What I found to be most profound from helping with this rescue was the resilience the animals displayed. While many were scared and not very trusting of humans, others were constantly wagging their tails, jumping, and excited any time one of us walked into the room. It is likely they never had positive contact with humans, if any contact at all. They were so grateful to have someone taking care of them and to have a warm place to sleep. There is no telling how many puppies the ‘breeder’ sold out of her backyard operation. It is always important if you are absolutely set on buying a dog to do so from a reputable breeder. You should insist on seeing the conditions they are kept in. A breeder who refuses to give this type of information is most likely not following proper regulations that they should. Backyard breeders don’t care about the shape their animals are in, which is why the puppies they produce often end up sick.


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MARCH 3. 2018 2 to 6 pm

If you want to add an animal to your family, a local rescue is the best option. The animals get fully vetted before going to their homes and a good rescue always makes sure they are placed into good hands. The animals from the Florence case are slowly but surely getting put into loving foster and adoptive homes. If you are interested in fostering or adopting one of these sweet dogs, go to valiantanimalrescue.org and fill out an adoption application. I have a foster in my home at the moment, and her demeanor from day one to a few weeks later has been night and “Anyone who says money can’t day. A good home can make all the buy happiness has never paid an difference! adoption fee.”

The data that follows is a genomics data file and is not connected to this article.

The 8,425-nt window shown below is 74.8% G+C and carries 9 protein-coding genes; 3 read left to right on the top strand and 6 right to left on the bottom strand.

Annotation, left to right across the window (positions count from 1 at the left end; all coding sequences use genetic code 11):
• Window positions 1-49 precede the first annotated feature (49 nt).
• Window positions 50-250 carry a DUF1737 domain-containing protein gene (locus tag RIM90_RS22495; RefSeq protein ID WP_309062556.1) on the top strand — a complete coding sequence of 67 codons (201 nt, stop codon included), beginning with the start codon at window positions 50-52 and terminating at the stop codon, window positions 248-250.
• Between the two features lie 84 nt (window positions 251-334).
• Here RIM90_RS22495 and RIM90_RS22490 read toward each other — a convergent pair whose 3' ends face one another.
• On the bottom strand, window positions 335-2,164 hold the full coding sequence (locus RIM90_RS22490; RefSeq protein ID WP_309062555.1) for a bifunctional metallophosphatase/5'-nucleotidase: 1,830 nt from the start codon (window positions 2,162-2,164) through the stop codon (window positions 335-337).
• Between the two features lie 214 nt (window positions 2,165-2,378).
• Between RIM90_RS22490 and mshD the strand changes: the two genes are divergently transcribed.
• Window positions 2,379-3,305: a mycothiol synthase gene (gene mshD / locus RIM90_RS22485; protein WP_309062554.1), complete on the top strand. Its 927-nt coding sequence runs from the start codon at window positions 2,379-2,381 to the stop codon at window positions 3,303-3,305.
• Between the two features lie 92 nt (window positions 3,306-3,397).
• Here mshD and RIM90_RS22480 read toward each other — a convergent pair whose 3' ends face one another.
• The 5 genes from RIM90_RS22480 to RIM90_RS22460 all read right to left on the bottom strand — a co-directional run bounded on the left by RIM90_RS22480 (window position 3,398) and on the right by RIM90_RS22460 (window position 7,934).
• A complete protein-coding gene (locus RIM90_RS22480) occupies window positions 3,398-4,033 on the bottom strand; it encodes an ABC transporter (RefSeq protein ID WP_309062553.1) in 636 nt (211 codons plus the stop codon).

Help stop animal cruelty with a MORE LOVE LESS CRUELTY SHIRT! CLICK TO BUY NOW!

Thanks to all who came out. We raised $1500 for local rescues

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Pet Helpers began its journey when Carol Linville realized that there was a crisis going on in the animal rescue community. Back in 1976, she read an article in the Post and Courier that said over 8,000 animals per year were being euthanized. Animal shelters were very different places back then. “There was no medical care, nor spay and neuter – no one knew.” She had no experience in animal rescue and had no clue where to start, but knew that she had to do something to address this issue. With the help of editor Charlie Diggle, Carol started a column called Pet of The Week in the James Island Journal where she publicized animals available for adoption at the John Ancrum SPCA. She also began her crusade to end the euthanization of all adoptable animals in the